Wednesday, 18 February 2015

Dan Bigelow Auto insurance express-insurance App1.doc

Dan Bigelow Auto insurance apps and documents express-insurance App1.doc  are being spammed out, with an attached word document containing a macro

These emails aren't from express-insurance at all, they are just being used to make the email look more genuine, ie. from a real company.
Note
It's also worth remembering that the company itself  may not have any knowledge of this email and it's link(s) or attachment as it won't have come from their servers and IT systems but from an external bot net.

It's not advised to ring them as there won't really be anything they can do to help you.
Message Header: (Note: the email address and amount are random)
From: "Dan Bigelow" {dan@express-insurance.net}
Subject: Auto insurance apps and documents

Message Body (Note:  the amount, company person and name are random)
Hello ,

Please print “All” attached forms and sign and initial where I highlighted.

Scan and email back to me or fax to me at 407-937-0511.

Don’t forget to call Geico and cancel policy effective 02/20/2015.

Have a wonderful weekend!

Sincerely,

Dan Bigelow
 
Referrals are important to us. If you know anyone who would benefit from our services, please contact me.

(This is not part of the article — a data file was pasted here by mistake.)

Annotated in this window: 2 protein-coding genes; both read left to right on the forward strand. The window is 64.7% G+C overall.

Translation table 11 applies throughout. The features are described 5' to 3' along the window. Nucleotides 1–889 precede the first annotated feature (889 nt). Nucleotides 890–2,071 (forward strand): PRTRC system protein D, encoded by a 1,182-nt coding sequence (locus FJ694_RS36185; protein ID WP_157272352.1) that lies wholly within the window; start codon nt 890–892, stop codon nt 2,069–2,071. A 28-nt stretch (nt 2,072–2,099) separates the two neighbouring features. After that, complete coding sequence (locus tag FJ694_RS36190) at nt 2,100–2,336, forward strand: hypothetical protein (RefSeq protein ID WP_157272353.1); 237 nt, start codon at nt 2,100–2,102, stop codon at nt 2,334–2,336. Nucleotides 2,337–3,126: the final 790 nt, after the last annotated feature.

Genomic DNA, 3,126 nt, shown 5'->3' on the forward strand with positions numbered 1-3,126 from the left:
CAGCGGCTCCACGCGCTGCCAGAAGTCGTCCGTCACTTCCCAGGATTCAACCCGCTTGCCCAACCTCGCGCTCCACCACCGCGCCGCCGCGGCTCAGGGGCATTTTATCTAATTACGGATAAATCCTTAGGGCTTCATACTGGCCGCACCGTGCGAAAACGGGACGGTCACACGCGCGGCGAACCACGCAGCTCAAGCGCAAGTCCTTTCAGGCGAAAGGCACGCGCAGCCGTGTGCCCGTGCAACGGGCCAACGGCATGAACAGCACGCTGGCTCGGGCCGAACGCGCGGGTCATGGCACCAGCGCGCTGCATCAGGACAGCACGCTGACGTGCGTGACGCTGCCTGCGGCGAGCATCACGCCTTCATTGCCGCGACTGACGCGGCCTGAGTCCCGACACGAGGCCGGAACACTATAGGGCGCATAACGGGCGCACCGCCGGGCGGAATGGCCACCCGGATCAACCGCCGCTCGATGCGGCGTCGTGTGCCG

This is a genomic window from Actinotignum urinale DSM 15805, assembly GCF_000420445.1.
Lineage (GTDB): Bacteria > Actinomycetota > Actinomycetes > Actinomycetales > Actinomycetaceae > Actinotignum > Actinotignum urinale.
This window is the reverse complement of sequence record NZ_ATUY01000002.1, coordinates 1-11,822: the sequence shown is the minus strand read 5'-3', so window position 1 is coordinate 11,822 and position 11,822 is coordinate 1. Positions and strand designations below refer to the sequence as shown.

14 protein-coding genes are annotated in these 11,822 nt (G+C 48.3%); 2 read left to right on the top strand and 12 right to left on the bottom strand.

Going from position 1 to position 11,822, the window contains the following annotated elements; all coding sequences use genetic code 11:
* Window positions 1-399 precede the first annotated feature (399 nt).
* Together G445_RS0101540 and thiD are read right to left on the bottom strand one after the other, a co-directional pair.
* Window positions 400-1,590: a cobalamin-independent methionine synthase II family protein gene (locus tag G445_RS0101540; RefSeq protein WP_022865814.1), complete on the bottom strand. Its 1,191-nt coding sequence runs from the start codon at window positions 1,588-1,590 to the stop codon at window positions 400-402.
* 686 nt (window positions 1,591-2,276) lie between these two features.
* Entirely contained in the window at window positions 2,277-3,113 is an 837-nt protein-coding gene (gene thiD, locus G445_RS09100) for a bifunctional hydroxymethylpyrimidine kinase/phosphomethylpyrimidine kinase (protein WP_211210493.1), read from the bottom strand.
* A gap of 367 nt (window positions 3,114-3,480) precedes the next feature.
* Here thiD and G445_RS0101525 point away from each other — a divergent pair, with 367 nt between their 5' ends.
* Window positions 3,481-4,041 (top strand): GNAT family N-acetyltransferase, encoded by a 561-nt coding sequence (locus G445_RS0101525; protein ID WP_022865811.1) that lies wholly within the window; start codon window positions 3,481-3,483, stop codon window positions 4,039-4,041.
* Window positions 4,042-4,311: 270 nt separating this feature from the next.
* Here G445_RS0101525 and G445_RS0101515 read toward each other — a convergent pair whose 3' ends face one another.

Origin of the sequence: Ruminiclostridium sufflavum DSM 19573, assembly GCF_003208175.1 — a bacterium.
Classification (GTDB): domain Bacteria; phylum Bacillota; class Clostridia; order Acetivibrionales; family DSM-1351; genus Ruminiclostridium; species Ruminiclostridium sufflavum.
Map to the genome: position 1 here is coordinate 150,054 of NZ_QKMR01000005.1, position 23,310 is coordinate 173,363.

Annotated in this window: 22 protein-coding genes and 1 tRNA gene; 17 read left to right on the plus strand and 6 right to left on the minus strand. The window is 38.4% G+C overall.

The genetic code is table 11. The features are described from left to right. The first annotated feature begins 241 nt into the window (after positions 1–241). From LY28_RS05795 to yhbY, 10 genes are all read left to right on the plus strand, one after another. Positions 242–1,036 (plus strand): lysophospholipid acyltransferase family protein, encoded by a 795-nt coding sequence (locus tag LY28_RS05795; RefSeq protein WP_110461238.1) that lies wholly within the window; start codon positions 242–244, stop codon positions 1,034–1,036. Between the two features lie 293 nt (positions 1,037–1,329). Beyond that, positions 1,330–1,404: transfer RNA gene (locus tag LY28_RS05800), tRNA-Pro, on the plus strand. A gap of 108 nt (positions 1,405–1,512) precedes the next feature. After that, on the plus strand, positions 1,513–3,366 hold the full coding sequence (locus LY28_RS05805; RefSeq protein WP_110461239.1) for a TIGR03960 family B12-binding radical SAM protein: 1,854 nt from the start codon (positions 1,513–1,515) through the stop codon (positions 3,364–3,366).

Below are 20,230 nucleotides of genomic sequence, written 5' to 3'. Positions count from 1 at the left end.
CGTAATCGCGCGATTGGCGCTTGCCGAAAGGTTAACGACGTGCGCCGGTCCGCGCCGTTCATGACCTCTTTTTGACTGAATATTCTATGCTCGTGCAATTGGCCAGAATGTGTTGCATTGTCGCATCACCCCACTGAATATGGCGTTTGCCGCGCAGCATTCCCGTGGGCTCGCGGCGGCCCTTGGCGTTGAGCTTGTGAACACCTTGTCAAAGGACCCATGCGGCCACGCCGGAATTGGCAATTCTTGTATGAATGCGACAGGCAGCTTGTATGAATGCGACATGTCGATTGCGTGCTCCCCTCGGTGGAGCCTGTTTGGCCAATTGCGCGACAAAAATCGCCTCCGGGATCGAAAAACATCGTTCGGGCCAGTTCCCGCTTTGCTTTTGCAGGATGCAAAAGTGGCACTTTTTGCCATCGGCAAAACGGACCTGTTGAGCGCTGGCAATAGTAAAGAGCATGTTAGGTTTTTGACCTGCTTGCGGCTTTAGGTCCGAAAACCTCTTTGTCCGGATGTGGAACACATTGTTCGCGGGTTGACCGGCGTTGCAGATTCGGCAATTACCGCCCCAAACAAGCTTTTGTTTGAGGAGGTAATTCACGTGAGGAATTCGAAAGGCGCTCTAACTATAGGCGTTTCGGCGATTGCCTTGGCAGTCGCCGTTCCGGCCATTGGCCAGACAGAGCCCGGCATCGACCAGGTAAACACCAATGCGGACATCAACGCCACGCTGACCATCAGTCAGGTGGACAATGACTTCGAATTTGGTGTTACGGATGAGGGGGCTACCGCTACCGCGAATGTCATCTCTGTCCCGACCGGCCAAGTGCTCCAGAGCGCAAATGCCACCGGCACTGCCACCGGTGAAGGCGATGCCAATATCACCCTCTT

We would appreciate the opportunity to work with them.
Attachment:
App1.doc

Md5 Hashes:
cba78057543b3bdf706b0bf90ba76e18 [1]
7742dc51a228f0c520e3b134b68dbf4c [2]

Malware Macro document information:

VirusTotal Report [1] (hits 0/57 Virus Scanners)

VirusTotal Report [2] (hits 0/57 Virus Scanners)

Malwr Report [1]
Malwr Report [2]
Sanesecurity signatures are blocking this as: Sanesecurity.Malware.24676.DocHeur

NOTE

The current round of Word and Excel attachments are targeted at Windows users.

Apple and Android software can open these attachments and may even manage to run the macro embedded inside the attachment.

The auto-download file is normally a windows executable and so will not currently run on  any operating system, apart from Windows.

However, if you are an Apple/Android user and forward the message to a Windows user, you will them put them at risk of opening the attachment and auto-downloading the malware.

Currently these attachments try to auto-download Dridex, which is designed to steal login information regarding your bank accounts (either by key logging, taking auto-screens hots or copying information from your clipboard (copy/paste))
Cheers,

Steve

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